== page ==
APSGO Parenting Blog

In our support groups, ASPGO leaders use Choice Theory to help parents develop small plans to improve their relationships with their children by changing their own behaviour. The plan should rely solely on the parent. If it depends for success on anyone else, including a teacher, spouse or your child it has little to no chance of success. The plan should be as small as possible. The plan should demonstrate a change in the behaviour of the parent. The plan should have a positive impact on the wellbeing of the parent. The plan should not be punitive. So often when […]
A Letter to Helen Jones, Founder of APSGO I do know that it is my attitude in the whole situation that should change but I am having a really hard time.  Here is some background. Our daughter is now 40. She has struggled since she was 20 with alcohol and drug issues. Went into rehab many times but has never finished a treatment. At 30 she finally got clean, got married and we thought things were good. She had a baby and she started drinking heavily, she went back on drugs.  Today’s situation is of course, all the denial, and […]
Parents of APSGO are now facing the BIG QUESTION: Are the skills we learn in our parent groups capable of standing up under the greatest test which any generation of parents is likely to encounter. Do the skills and principles we learn in our groups work, or do they even matter when survival is in question? The real question is, when have these lessons been more necessary? If we have changed our parenting habits since coming to APSGO, then it’s just as important that we don’t revert to old habits when the chips are down. Credibility is enduring and can stand the test […]
The following was originally a Keynote Address delivered by APSGO Founder Helen Jones at the 2012 APSGO AGM. Credibility Trumps Power In her keynote address, Helen Jones expounded on the difference between credibility and power, and why credibility trumps power every time. Although we can’t control our teens, we can influence them – but only if they view us as credible. So what do we do that diminishes our credibility with our teens, with others, and with ourselves? We squander our credibility in several ways: Making rules for others The problem with rules is that we can’t enforce them. All we can […]
A few years ago I was addressing the members of a downtown church where the group was a mix of young and old, professional people, stay at home moms and retirees. The conversation centred of course around APSGO’s emphasis on relationship building and like many people, they were drawn into this idea of looking at very serious behaviour issues and coming at them from a rather different direction in order to deal with them. Not surprisingly, the notion that the best way to deal with the behaviour is to not focus on it but to focus instead on changing how […]
Helen, I have a 16 year old who has absolutely no respect for me or his mother or brothers. I could list so many obnoxious things that he does, but there is one issue which really irritates me and spoils the mood for everyone. We sit down every evening to dinner as a family. Derek knows that we place a lot of effort into this event and try to make it an enjoyable time for everyone. It’s a chance to chat and exchange the news of the day and laugh at some of the days problems. Derek persistently shows up […]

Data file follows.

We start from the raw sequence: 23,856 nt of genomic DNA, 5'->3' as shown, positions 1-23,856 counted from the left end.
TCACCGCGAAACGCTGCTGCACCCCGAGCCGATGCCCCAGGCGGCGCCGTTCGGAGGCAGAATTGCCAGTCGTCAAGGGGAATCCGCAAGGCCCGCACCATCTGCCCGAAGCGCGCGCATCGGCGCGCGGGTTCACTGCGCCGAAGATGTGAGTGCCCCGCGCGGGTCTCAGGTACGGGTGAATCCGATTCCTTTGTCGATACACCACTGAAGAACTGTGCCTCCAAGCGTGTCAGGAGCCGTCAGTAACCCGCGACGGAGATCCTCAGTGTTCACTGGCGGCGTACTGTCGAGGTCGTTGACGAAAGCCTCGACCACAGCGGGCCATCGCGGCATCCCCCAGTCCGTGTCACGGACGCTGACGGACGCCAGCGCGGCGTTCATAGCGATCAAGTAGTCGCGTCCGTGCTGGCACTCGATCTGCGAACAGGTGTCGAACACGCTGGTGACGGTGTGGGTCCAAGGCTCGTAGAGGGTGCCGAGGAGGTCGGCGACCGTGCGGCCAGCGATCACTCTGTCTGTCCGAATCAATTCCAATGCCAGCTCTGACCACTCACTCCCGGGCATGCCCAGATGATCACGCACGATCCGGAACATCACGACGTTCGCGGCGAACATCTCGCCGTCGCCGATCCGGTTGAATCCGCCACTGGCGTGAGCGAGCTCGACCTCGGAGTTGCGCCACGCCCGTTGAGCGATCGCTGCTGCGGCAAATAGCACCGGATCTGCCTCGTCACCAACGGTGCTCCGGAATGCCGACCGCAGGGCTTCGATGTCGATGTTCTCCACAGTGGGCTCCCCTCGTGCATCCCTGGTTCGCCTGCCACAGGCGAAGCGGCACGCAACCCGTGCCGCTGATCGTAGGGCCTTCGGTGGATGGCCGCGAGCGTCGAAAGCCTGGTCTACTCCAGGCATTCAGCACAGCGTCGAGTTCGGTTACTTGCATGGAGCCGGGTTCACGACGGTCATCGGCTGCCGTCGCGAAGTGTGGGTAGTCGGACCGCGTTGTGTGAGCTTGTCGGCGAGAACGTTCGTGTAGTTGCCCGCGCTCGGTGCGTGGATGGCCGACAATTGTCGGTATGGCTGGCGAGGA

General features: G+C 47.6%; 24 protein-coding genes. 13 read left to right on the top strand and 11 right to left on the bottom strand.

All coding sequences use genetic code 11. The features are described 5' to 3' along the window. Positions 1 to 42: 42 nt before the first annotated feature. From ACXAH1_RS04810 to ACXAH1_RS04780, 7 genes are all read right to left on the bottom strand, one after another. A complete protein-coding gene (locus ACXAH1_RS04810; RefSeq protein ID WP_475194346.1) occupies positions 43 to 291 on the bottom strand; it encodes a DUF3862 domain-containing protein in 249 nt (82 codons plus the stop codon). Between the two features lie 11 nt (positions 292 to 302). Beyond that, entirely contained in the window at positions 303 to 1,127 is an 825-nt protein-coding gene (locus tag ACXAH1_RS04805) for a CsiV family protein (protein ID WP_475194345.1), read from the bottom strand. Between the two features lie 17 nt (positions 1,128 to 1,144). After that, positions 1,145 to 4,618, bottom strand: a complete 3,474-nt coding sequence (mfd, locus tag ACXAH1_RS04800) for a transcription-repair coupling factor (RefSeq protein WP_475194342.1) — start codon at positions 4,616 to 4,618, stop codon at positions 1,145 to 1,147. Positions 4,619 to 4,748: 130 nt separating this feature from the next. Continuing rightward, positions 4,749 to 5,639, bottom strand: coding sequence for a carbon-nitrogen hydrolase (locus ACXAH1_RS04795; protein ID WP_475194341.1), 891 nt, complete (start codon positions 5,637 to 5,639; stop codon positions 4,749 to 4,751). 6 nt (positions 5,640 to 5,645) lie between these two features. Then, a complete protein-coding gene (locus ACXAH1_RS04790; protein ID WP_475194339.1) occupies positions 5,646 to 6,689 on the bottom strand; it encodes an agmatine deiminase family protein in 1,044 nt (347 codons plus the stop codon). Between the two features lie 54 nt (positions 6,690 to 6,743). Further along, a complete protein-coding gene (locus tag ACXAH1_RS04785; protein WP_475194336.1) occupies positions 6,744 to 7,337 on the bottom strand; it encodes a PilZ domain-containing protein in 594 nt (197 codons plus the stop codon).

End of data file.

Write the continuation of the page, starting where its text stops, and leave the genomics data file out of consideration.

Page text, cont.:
Dear Helen, At a workshop you gave on parents in conflict, you discussed the merits of different parenting approaches in the same family. Would you please repeat the points you made at that workshop? C., Bowmanville Gladly. Here goes: The idea of parents being on the same page is misleading “common sense.” Who has the right page?! But differences in approach need not be a stumbling block to co-operative parenting. Parents have different views on many issues such as books, politics and sports, so it is natural that they may differ on parenting, too. Children understand this and are comfortable […]
There is a truth which is not acknowledged by those who are in authority over others and who live ‘by the book’ and that is that rules are intended to establish conformity. What is the appeal of conformity and why would anyone want to maintain it? While conformity can be comforting, particularly to ado-lescents, where it provides a sense of belonging, this is true only if it is self-imposed. It is very different when rules are imposed externally by parents or teachers who mistakenly see it as a way of gaining a greater degree of control over children. Consider the […]
Dear Helen For several months we have been implementing your suggested plans with our daughter, an incredibly bright thirteen-year-old who was, until now, seemingly bent on self-destruction. We have a long way to go, but because things are so much better around our home, we feel very hopeful about her future and our sanity! Our question is not really about our daughter but about us. When we explain to friends and family what we are doing, they seem skeptical. The general idea seems to be that we don’t have any rules and our daughter is ‘getting away’ with all sorts […]
Dear Helen, I have a fourteen year old son who earns money by doing chores around the house. This week we had an agreement that he would clean out the garden shed and organ- ize the gardening equipment and other odds and ends. He completed the work and although he took a lot of time to get it done, I was satisfied with the job he did. In the mean time however, I got a call from the school that he had skipped several classes. I haven’t paid him yet. He had asked that I pay him on the week- […]